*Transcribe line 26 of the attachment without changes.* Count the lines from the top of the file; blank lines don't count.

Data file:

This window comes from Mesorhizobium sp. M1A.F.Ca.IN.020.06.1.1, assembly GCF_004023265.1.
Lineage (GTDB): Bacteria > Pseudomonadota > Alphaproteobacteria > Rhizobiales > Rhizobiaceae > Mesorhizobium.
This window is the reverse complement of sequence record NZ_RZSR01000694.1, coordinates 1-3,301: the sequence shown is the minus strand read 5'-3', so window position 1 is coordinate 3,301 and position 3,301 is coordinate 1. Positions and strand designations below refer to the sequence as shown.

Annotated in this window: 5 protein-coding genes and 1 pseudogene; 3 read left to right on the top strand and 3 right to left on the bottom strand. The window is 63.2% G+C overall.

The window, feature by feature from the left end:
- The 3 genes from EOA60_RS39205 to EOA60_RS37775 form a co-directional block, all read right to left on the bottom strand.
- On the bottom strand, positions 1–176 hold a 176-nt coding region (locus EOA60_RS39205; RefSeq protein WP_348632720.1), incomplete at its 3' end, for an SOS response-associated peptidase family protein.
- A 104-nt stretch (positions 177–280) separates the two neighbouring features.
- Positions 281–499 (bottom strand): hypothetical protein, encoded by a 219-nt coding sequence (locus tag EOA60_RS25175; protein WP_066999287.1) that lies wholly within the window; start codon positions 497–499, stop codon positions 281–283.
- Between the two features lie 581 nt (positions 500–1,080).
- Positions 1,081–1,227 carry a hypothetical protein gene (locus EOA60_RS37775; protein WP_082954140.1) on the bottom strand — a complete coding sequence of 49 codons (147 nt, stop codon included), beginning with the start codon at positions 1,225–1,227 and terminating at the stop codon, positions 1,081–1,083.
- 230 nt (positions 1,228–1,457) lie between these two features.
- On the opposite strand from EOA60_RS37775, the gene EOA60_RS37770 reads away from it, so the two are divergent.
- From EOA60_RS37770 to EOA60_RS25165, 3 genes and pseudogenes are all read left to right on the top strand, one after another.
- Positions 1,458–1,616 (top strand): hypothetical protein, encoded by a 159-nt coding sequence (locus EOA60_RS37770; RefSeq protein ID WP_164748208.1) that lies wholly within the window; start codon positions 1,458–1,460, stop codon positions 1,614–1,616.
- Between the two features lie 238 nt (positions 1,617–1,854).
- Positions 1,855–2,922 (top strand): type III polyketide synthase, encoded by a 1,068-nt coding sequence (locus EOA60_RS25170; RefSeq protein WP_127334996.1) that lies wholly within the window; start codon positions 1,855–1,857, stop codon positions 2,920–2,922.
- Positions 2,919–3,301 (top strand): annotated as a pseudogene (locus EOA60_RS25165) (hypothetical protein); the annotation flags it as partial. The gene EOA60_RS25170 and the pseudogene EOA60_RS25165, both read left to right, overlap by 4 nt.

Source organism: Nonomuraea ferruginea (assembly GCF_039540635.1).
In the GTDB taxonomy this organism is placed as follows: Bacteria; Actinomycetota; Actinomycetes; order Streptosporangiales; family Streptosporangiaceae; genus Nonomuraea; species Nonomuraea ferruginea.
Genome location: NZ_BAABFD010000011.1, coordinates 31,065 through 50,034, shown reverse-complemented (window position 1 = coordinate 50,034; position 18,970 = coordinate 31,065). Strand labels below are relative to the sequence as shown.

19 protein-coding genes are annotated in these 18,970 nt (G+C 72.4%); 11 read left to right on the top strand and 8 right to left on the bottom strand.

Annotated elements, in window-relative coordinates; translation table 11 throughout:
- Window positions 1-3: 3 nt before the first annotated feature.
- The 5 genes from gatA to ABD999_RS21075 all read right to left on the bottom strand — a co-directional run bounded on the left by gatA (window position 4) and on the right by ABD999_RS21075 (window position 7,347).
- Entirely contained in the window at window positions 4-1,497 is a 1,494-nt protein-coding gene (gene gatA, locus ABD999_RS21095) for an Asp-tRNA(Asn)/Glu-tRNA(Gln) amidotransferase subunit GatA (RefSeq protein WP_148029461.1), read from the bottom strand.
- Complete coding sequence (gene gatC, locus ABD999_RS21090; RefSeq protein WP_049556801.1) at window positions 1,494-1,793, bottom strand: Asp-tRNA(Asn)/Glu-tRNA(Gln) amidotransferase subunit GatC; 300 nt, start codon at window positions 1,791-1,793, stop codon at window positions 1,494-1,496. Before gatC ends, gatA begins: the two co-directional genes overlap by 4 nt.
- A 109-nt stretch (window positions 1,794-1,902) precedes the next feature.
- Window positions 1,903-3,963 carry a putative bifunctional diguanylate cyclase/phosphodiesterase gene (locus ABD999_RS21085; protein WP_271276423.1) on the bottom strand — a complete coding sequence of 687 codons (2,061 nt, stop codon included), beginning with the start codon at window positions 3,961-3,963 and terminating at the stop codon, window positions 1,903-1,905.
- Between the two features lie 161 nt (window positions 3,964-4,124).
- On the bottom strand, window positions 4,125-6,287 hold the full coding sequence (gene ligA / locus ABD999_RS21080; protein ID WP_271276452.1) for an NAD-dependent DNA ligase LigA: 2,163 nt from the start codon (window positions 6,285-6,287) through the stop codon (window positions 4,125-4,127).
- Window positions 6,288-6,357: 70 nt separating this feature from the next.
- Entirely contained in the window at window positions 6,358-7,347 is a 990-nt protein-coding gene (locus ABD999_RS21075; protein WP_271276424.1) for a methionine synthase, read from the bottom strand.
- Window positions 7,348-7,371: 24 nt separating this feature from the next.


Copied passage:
- Entirely contained in the window at window positions 4-1,497 is a 1,494-nt protein-coding gene (gene gatA, locus ABD999_RS21095) for an Asp-tRNA(Asn)/Glu-tRNA(Gln) amidotransferase subunit GatA (RefSeq protein WP_148029461.1), read from the bottom strand.